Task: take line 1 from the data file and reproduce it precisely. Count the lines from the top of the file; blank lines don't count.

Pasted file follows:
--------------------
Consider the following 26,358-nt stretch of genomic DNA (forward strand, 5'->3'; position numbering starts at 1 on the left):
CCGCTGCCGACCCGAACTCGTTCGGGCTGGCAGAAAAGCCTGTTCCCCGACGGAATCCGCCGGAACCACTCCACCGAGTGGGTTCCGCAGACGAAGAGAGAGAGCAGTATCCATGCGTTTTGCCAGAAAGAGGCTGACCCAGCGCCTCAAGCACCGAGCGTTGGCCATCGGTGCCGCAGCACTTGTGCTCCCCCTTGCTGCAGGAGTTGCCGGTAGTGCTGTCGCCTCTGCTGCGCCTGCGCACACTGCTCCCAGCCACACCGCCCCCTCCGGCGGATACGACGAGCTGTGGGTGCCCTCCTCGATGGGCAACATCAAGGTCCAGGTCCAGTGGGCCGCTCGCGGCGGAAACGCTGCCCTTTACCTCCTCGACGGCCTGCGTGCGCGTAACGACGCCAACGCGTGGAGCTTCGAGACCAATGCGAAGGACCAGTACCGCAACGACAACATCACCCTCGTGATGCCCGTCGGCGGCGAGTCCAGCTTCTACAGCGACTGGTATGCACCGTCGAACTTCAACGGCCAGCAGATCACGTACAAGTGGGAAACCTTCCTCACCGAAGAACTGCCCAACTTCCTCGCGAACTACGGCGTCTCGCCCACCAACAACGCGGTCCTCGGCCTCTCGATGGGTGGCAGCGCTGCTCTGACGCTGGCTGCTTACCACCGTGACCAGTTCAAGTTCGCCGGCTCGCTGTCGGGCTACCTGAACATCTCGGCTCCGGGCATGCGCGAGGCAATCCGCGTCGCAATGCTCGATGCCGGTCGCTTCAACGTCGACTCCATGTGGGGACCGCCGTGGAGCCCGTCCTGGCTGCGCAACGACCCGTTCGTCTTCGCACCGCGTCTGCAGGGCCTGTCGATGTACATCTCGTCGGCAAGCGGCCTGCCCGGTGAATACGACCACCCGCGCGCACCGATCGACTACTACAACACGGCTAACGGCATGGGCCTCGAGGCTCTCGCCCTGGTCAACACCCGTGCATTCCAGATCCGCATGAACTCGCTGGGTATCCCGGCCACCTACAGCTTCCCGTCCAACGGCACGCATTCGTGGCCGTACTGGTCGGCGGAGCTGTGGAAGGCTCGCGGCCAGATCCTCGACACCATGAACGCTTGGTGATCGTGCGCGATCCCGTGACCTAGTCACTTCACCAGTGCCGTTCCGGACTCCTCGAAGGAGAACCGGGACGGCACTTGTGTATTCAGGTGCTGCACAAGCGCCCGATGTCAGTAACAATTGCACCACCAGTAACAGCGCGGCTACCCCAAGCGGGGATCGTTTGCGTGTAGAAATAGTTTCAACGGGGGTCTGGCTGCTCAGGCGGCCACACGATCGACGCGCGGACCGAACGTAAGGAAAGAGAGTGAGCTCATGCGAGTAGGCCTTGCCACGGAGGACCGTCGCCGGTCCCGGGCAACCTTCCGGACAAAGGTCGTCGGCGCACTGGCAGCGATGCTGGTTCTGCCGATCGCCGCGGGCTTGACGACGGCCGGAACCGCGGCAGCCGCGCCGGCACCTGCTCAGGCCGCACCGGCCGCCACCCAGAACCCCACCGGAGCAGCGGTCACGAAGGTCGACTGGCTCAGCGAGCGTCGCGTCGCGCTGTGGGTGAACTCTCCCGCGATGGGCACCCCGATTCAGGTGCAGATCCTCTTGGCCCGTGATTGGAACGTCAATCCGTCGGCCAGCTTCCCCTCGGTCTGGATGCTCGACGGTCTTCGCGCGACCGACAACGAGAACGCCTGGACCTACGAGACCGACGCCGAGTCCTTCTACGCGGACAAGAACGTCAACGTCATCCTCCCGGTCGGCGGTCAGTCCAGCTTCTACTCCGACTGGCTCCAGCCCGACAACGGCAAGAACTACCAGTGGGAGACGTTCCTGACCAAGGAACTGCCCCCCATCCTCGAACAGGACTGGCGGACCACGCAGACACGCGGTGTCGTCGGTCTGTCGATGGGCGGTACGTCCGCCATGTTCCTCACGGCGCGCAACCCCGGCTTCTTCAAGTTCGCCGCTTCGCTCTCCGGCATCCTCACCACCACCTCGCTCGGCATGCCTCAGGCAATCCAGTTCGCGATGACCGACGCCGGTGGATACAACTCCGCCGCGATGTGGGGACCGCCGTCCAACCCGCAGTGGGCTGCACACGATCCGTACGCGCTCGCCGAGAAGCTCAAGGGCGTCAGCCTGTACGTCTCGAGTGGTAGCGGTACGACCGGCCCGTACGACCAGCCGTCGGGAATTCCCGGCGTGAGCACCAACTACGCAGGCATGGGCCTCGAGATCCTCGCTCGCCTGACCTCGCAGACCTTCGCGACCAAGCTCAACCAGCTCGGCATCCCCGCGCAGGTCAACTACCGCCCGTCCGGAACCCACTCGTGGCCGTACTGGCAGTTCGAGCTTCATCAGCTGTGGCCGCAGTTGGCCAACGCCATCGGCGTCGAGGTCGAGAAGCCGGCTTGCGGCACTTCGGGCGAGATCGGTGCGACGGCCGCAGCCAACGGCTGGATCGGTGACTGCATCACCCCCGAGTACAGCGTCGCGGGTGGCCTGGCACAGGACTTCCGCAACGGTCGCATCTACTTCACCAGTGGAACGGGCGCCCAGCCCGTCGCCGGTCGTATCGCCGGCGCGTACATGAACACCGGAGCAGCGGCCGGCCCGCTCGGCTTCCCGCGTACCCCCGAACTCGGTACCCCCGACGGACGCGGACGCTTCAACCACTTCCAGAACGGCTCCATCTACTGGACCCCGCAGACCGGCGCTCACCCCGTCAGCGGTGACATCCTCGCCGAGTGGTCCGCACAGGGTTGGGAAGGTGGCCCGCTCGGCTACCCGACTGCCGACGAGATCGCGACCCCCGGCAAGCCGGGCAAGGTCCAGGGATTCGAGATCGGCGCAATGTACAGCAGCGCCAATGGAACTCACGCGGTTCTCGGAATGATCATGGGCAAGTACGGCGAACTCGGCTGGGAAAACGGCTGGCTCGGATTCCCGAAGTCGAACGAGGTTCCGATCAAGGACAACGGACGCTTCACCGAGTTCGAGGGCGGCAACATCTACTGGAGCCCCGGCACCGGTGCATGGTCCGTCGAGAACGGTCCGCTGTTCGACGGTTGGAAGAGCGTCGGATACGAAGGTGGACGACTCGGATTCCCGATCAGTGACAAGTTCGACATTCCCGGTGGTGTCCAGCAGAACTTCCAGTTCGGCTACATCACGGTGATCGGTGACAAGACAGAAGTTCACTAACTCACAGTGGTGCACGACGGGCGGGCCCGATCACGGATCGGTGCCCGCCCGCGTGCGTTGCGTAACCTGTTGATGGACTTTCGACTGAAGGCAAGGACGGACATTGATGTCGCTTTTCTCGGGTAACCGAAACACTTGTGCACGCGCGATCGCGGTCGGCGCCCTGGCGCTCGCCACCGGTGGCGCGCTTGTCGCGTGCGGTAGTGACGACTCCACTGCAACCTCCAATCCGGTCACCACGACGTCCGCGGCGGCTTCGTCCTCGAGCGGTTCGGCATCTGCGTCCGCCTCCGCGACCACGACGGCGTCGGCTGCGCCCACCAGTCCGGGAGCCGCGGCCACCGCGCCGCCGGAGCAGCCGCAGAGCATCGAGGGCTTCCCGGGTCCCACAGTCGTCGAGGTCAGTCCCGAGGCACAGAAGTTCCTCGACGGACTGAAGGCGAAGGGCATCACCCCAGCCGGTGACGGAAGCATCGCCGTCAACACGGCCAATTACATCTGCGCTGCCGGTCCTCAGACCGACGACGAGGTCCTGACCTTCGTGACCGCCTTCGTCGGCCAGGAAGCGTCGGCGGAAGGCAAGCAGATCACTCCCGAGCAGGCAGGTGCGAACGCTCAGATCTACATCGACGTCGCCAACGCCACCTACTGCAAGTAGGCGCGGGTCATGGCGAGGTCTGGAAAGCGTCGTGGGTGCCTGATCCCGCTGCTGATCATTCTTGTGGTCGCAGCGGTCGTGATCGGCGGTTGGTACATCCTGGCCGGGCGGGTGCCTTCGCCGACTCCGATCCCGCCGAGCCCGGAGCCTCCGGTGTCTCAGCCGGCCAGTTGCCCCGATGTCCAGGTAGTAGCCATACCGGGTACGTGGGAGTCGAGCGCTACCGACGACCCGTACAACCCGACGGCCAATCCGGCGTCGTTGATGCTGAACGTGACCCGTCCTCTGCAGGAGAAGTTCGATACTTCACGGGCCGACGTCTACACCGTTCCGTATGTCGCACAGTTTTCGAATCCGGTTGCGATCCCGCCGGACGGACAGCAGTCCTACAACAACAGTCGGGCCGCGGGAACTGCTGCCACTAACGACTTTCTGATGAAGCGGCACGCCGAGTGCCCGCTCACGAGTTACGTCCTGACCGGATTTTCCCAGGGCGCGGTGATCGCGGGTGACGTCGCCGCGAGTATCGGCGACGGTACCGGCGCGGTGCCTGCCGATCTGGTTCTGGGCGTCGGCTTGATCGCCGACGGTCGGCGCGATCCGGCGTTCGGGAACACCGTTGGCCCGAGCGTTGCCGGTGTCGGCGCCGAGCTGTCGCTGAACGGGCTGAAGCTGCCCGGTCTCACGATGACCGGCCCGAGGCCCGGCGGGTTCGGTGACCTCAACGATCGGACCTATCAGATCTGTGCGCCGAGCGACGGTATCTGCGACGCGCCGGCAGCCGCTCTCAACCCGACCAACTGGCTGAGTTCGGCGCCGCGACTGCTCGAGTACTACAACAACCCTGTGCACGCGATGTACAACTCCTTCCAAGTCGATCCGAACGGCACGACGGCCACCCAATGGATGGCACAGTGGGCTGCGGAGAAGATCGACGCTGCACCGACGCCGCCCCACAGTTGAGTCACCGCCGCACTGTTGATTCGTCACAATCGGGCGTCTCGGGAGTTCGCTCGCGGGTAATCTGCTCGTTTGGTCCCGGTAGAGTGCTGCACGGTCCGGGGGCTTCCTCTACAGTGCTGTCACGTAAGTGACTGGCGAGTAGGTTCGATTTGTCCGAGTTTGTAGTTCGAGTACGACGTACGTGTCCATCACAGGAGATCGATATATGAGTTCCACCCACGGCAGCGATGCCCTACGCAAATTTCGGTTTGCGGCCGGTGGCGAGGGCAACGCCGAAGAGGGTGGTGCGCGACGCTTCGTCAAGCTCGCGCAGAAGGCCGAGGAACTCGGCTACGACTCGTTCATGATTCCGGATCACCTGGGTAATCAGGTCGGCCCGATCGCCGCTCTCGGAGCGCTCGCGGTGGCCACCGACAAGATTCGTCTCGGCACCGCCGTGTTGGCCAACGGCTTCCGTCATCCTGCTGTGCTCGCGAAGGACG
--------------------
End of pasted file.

Consider the following 26,358-nt stretch of genomic DNA (forward strand, 5'->3'; position numbering starts at 1 on the left):